Tierney Sutton's latest Telarc release celebrates the music of Frank Sinatranot the ring-a-ding-ding, devil-may-care, wise-cracking leader of the Rat Pack who was the epitome of hipness and bravado, but, as Sutton observes in the liner notes, the "dark corners" of Sinatra's work that she finds "endlessly compelling." The mood is hushed, sentimental and pensive as Sutton places her indelible stamp on such heart-wrenching Sinatra classics as "Only the Lonely," "I'll Be Around," "Last Night When We Were Young," and others.
Sutton's voice, soft and smoky, is perfectly suited to the balladic repertoire, and her readings, albeit unlike Sinatra's, as well they should be, are nonetheless apt and persuasive. She is ably supported by pianist Christian Jacob, bassist Trey Henry, and drummer Ray Brinker, with whom she has worked for more than a decade. A string orchestra, conducted by Jacob, has been added on five numbers. I don't know whose idea that was, but it does little to enhance the performance, and I much prefer the seven tracks on which Sutton and the trio are on their own.
Among the latter, Sutton is especially warm and seductive on "Only the Lonely," "I'll Be Around," "I Could Have Told You," and "Last Night When We Were Young." It should be noted that she is no less captivating on a handful of songs whose connection to Sinatra is more tenuous, including "What'll I Do," "I Could Have Told You," "Emily," and the Rachmaninoff-based melody "I Think of You."
The finale, with strings attached, is a well-designed medley of Sammy Cahn/Jimmy van Heusen's "Last Dance" and Howard Dietz/Arthur Schwartz's "Dancing in the Dark," a lovely way to end an impassioned and essentially delightful homage to one of the twentieth century's meistersingers, Frank Sinatra, who was known and admired by his legions of fans simply as "the voice."
Track Listing: What'll I Do; Only the Lonely; I'll Be Around; All the Way; I Think of You; Where or When; Without a Song; I Could Have Told You; Emily; Last Night When We Were Young; Fly Me to the Moon; Last Dance / Dancing in the Dark (55:04).
Personnel: Tierney Sutton, vocals; Christian Jacob, piano; Trey Henry Bass; Ray Brinker, drums; Christian Jacob, piano. On tracks 1, 4, 5, 7, 12, orchestra conducted by Jacob -- Peter Kent, concertmaster; Vladimir Polimatidi, Gina Kronstadt, Kathleen Robertson, Sharon Jackson, Susan Chatman, Erica Walczak, Kirstin Fife, Eddie Stein, Barbra Porter, Cameron Patrick, Juliann French, violin; Margot Aldcroft, Harry Shirinian, Jorge Moraga, Lynn Grants, viola; Larry Corbett, Armin Ksakajikian, Audy Stein, cello; Brad Kintscher, horn; Gary Foster, flute.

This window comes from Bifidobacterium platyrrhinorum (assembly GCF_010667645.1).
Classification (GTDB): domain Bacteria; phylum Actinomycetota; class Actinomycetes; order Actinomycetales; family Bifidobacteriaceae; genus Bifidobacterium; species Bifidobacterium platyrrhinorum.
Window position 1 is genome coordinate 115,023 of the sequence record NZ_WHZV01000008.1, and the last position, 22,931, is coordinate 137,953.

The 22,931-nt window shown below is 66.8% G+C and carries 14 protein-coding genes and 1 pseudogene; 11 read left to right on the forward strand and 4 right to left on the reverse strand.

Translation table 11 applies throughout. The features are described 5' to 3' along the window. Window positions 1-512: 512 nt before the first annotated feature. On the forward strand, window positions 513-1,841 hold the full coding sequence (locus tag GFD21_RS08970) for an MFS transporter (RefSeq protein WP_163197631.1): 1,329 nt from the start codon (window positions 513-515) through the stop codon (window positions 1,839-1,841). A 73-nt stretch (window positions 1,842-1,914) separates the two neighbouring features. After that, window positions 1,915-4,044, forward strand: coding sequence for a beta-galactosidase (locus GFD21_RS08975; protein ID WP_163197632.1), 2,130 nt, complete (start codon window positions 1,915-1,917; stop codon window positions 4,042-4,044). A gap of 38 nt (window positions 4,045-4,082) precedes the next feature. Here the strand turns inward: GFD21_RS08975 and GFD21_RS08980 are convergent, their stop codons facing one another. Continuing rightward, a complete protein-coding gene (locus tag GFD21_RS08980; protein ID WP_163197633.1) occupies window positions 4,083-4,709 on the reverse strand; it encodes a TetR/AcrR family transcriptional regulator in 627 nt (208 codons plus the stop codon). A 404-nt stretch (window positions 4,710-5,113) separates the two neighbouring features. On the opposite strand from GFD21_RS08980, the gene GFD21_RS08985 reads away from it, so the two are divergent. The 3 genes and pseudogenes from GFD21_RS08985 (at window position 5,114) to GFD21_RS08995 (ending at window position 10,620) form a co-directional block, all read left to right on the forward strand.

I've always loved jazz ...my mother was a classical pianist and my aunt was a blues singer, who was managed by Clarence Williams (Bessie Smith's producer). As a young boy, they introduced me to people like Louis Armstrong, Sarah Vaughan, and Jimmy Smith
I've always loved jazz ...my mother was a classical pianist and my aunt was a blues singer, who was managed by Clarence Williams (Bessie Smith's producer). As a young boy, they introduced me to people like Louis Armstrong, Sarah Vaughan, and Jimmy Smith. We hung out at my Aunt Kate's Soul Food restaurant in Harlem after the matinees at the Apollo where I listened to their stories. I knew I wanted to be a jazz musician from then on. My mother wanted me to play piano, but my Aunt bought me a guitar. I've been playing ever since.
At my mother's early prompting, I first sang Blue Velvet at my Catholic elementary school...and all the nuns came running in and asked me to sing again, so I knew I must have sounded pretty good. I've been singing ever since.
I met Tony Bennett in Miami and he inspired me to return to New York. He was a great mentor.
The best show I ever attended is mpossible to say, I've seen so many great shows. From Tony Bennett to Pat Martino, Return to Forever to Weather Report...I've seen some great performances.
My advice to new listeners is don't let jazz intimidate you, the music has something for every listener and it is our American gift to the world.